Wednesday, May 13, 2009

President Obama: Release the torture pictures

What point does it make at this juncture? If we are going to show transperency, then it has to be all the way. Grant it, the military have their asses on a plate right now, nothing is going well for them. First the torture memos released (verifying torture), then a soilder killing his comrades while mentally imbalanced, now more photos to be released.

I know the generals, admirals, powers that be of the military has pressed Obama not to release these pictures but really what difference does it make now. This is toothpaste out of the tube. The world knows that the United States tortured and had a full blown torture organization going on. I know there are many, who are incensed about this but it is just too late.

The ACLU lawsuit was filed and the ACLU won. Simple as that. Do I want to look at torture pictures? No, but at this point, what is the difference? I agree with McJoan on this one:

It's just as arguable that Al Qaeda and any other terrorist organization will be able to recruit if President Obama doesn't make a clean break with and repudiation of Bush/Cheney policies as it is that these photos will do further damage. It's not like the rest of the world doesn't know the United States tortured at Abu Ghraib, at Guantanamo, and at every other detention facility. And what "national security implications" there could be at this point should have been well hashed out. Importantly, President Obama has ended the policy of torture, and done so very publicly. Thus, further evidence of these formerly used "methods" should no longer relevant to our national security.

The international community already knows we tortured, what they want to know is are we ending it and can they trust the Obama Administration, after being lied to by the Bush Administration. The anger of the Middle East has been there from day one with our entrance into Iraq, what they demand is that we get out and they wanted us gone, yesterday. And the ACLU is correct here:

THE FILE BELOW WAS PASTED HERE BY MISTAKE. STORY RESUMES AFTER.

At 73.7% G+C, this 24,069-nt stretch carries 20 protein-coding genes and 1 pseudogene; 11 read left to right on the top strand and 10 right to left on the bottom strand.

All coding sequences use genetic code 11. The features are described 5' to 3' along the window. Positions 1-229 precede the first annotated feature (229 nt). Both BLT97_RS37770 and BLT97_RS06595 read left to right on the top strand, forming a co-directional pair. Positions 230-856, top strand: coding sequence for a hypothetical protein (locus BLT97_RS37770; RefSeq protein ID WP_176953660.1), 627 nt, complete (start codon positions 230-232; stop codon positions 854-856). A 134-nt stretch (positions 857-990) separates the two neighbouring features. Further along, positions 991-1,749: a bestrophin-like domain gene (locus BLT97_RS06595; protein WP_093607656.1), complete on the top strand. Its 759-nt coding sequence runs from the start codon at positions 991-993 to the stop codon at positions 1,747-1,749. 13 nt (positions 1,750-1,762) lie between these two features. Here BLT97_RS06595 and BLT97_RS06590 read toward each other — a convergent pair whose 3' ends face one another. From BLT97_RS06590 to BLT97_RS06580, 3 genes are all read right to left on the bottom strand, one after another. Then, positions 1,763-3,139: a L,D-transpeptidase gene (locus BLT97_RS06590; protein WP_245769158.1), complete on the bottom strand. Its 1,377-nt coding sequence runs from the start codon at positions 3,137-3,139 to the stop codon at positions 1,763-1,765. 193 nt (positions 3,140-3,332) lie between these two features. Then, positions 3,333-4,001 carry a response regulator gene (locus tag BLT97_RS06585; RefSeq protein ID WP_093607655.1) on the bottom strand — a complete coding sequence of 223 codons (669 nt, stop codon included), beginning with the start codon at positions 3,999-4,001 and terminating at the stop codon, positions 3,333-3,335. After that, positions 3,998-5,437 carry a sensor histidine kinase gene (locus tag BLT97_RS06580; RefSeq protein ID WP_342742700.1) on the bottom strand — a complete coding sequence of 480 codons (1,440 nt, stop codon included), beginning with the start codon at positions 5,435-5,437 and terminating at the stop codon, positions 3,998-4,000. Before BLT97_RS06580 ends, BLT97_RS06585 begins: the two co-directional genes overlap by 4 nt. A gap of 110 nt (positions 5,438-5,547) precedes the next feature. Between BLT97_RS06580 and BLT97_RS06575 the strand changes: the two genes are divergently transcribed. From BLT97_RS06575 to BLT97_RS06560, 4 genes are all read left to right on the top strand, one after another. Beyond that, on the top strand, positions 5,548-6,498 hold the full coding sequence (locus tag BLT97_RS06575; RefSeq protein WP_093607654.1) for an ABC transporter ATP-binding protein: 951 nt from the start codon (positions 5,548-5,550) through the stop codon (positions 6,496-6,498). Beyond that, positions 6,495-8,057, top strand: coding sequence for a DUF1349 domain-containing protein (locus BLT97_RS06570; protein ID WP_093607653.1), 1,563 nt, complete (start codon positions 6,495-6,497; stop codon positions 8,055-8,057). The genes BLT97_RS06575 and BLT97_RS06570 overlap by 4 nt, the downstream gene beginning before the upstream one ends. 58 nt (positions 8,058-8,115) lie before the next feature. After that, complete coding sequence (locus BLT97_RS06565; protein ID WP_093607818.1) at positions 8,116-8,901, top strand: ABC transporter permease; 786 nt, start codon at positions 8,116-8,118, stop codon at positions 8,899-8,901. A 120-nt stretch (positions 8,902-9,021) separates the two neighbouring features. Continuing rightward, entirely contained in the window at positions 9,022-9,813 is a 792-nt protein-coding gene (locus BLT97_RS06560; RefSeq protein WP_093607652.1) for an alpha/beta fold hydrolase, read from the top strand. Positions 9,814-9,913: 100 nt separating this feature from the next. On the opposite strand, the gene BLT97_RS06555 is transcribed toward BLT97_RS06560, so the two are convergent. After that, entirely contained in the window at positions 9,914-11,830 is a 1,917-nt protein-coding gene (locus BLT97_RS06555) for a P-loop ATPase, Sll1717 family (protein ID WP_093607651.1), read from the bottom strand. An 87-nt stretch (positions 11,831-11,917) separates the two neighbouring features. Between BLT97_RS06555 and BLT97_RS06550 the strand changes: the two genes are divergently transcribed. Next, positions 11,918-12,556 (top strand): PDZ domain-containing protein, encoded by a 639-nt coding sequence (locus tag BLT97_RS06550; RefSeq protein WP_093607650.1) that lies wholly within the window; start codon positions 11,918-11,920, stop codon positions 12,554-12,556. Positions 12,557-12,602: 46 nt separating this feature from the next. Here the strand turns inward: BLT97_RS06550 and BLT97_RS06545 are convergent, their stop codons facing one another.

"It is inconsistent not only with commitments the Obama administration has made to us and to the courts but inconsistent with the promise of transparency that President Obama has repeated so many times," he said.

Jaffer, who has filed suit for the release of these photographs under concerns over civil liberty violations and possible detainee abuse, noted that the Obama White House still had a steep hill to climb in its efforts to suppress the release of the photos. Jaffer has won his case in the district court in New York as well as a three-judge appeals court. The Bush Administration, towards the end of its term, asked the full Second Circuit Appeals Court to review the matter. They refused to do so.

"At this point," Jaffer said, "the burden is on the government because there is a court order that requires them to release these photos. So they are either going to have to seek Supreme Court review or come up with some creative strategy to get yet another hearing below the lower courts."

"These photographs are critical to the historical record so it is very disappointing... that the administration is going to try and suppress them," he added.

This is about shame. Shame from the Bush Administration and it is history, documented history of what our country did, period. There are alot of moving parts here with this torture stuff, but one thing must happen, transperency.

Obama, you promised transperency. You must deliver.

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